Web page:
The Saint-André church, listed as a historic monument in 1984, built in the fifth century, has since been profoundly altered. It was the seat of the Council of Agde in 506.

The Saint-Sever church, known as the fishermen’s church, is in the southern Gothic style. It was built in 1499 on the site of a Romanesque church, some elements of which are still visible. This church was restored and greatly modified in 1953 following the collapse of the vault in 1922. It contains a statue of the Holy Christ in polychrome wood dating from the sixteenth century, classified as an object in 1911.

The Notre-Dame-du-Grau church is in Grau-d’Agde, near the banks of the Hérault, two kilometers south of Agde. It was built in 1584, as well as a Capuchin convent, by Constable Henry I of Montmorency by enlarging an old chapel from the fifth century.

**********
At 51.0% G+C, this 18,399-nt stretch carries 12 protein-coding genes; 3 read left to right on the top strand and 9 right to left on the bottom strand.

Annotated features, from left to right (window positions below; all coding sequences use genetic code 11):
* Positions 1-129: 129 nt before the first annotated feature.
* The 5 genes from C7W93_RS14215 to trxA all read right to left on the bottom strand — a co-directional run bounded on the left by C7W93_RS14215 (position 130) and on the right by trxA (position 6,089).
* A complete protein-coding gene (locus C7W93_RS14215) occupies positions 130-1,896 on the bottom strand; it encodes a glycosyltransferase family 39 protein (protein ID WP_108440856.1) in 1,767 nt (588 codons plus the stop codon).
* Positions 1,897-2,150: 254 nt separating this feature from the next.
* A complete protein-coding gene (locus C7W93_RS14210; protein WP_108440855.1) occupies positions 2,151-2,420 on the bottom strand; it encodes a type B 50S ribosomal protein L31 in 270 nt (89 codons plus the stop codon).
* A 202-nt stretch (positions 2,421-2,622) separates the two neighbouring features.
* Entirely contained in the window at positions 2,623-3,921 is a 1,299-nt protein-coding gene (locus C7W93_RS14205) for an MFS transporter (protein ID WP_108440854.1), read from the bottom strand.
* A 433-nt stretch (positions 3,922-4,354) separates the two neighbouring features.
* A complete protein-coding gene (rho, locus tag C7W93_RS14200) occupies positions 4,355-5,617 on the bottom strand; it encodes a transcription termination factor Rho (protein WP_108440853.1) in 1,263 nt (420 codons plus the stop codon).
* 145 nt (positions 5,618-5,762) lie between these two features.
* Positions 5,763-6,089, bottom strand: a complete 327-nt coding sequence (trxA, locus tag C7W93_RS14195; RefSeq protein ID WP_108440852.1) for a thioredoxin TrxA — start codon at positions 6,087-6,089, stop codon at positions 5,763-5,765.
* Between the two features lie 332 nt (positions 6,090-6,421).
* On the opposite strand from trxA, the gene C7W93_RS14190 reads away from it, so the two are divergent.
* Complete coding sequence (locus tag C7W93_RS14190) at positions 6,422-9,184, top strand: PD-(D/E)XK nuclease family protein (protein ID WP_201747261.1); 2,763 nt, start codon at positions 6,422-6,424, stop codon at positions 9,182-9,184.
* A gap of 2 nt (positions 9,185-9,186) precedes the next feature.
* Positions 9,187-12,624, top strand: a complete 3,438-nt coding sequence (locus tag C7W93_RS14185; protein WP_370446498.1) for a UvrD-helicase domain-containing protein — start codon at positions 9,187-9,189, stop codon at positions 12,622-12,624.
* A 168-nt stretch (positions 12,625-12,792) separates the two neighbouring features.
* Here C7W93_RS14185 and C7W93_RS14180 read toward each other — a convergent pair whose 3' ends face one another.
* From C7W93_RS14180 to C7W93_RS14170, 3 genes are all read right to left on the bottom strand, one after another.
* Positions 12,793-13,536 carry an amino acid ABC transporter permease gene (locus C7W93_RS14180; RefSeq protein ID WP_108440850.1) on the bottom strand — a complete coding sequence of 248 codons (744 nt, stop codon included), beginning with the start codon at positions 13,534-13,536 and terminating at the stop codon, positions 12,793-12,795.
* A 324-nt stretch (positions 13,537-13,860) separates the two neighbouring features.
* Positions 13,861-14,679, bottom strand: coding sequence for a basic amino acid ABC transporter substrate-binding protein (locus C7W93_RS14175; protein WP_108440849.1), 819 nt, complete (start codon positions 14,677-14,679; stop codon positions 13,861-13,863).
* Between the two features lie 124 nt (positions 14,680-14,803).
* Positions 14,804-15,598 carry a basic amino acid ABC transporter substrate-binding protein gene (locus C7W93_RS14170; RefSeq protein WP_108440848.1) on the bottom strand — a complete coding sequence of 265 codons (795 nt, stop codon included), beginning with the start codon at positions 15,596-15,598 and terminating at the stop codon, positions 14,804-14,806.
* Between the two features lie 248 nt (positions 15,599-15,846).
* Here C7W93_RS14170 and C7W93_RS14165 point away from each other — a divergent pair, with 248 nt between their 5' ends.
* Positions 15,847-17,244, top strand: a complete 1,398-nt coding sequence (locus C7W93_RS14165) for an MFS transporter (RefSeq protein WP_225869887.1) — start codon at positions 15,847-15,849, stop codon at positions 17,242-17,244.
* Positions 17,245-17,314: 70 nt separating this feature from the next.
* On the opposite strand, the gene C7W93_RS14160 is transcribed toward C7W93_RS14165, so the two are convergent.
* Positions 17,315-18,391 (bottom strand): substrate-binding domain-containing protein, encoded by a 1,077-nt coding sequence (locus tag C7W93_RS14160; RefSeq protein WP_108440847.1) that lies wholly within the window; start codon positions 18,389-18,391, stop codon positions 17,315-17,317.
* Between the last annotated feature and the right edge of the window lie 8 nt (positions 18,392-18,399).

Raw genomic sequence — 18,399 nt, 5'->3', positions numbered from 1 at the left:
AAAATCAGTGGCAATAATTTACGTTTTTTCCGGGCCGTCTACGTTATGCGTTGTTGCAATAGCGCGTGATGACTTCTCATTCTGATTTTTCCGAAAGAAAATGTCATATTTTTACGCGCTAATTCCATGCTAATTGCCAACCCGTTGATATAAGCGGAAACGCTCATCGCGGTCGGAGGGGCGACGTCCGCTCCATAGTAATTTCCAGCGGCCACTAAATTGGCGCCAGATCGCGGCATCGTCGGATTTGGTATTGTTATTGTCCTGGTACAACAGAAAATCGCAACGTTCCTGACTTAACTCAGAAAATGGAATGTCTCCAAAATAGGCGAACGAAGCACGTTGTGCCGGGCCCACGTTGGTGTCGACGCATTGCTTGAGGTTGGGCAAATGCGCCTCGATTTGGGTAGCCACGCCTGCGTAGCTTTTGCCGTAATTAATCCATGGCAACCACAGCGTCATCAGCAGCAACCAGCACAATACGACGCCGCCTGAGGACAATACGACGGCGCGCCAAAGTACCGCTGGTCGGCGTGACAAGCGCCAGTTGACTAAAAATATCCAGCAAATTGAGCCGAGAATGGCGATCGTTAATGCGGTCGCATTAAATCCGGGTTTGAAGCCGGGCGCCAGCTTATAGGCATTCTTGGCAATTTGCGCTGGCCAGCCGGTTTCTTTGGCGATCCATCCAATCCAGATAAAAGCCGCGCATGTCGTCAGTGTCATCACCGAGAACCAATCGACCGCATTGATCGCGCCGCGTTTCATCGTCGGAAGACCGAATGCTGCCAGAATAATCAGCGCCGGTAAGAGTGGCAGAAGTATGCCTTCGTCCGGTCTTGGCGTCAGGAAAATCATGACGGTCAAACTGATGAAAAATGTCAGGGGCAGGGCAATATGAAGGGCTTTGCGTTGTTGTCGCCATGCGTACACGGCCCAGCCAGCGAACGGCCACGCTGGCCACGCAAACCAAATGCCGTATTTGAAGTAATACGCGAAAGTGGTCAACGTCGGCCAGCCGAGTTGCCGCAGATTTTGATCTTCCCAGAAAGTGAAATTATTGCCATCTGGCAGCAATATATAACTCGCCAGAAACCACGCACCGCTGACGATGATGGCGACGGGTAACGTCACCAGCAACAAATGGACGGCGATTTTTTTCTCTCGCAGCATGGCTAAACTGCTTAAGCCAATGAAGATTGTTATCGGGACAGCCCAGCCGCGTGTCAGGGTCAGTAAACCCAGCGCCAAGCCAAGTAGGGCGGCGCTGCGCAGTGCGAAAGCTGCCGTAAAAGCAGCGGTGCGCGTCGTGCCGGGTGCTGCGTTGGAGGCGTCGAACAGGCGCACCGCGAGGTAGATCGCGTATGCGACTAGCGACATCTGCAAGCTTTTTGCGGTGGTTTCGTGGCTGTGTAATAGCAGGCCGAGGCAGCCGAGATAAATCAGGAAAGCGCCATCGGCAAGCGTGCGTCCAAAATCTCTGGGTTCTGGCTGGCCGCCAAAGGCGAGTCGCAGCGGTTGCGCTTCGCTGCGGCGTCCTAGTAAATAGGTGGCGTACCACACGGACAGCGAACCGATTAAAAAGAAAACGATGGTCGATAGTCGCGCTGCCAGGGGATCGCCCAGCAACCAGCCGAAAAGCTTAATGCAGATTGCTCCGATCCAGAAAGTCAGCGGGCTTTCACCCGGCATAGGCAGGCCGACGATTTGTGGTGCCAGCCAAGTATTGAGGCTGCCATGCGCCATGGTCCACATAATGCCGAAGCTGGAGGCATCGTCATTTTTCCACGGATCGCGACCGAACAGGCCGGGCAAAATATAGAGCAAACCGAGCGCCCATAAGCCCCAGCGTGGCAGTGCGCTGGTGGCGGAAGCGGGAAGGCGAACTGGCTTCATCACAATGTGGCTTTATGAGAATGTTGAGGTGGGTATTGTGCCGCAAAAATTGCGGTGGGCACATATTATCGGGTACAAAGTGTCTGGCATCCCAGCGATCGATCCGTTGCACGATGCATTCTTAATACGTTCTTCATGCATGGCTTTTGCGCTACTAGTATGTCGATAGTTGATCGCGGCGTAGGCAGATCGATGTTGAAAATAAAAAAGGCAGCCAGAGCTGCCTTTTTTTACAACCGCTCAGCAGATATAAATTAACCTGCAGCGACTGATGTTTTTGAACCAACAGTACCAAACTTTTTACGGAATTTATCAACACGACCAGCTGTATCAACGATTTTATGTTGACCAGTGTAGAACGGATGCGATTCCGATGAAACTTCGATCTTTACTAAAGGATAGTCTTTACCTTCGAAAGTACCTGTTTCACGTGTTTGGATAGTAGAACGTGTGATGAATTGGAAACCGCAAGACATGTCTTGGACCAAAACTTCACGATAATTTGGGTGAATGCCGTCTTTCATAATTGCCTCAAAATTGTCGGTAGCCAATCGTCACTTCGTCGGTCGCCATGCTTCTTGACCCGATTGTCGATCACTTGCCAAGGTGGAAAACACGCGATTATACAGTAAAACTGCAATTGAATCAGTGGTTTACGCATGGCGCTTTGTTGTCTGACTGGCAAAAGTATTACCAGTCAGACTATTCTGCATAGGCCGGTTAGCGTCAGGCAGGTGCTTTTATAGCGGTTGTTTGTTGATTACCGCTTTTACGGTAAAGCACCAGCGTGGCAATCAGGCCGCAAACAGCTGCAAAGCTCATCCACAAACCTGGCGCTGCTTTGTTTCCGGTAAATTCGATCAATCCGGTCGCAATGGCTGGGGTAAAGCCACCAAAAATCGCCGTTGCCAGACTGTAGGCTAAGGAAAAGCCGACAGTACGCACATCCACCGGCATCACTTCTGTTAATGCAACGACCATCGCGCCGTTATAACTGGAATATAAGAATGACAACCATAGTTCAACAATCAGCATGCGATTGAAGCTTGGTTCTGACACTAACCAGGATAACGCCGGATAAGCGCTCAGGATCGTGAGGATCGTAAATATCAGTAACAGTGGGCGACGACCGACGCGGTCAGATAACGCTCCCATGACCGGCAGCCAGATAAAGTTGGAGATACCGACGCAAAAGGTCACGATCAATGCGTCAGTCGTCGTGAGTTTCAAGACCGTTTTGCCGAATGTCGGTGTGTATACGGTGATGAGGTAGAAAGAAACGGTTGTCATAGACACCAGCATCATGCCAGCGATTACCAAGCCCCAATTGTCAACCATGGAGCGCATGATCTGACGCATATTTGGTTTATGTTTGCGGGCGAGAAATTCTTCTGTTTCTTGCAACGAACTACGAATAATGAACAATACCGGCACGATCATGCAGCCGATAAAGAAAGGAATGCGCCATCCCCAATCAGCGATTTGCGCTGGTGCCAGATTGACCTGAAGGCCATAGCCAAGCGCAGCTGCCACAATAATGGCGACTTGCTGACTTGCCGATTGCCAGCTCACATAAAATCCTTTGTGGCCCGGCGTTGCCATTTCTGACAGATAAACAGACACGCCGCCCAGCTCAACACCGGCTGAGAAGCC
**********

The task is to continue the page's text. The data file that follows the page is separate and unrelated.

The chapel of Agenouillade, also in Grau-d’Agde, near the previous one, was also built by the constable of Montmorency. This small chapel shelters a rock which, according to legend, bears the mark of the knees of the Virgin whose kneeling appearance would have made reverse the waves which threatened the city in the fifth century. It houses a statue of the Virgin and Child in white marble classified as an historical object in 2001.

Several other religious buildings have been abandoned or destroyed. Located on Place Molière, two chapels of the former Notre-Dame convent built around 1630, whose nuns were driven out during the Revolution, first converted into barracks for the army, have since experienced various vicissitudes: the large chapel, restored in 1983, became a municipal exhibition hall (the “Espace Molière”), while the small adjacent chapel housed until 2008 the tourist office. The chapel of the school of the Ladies of the Nativity, transformed by the municipality into a girls’ school (Anatole France school), also serves as an exhibition hall; it was built in 1883 in a neo-gothic style. The old chapel of the Canal du Midi, built in 1773 near the Riquet hotel, is a private house today.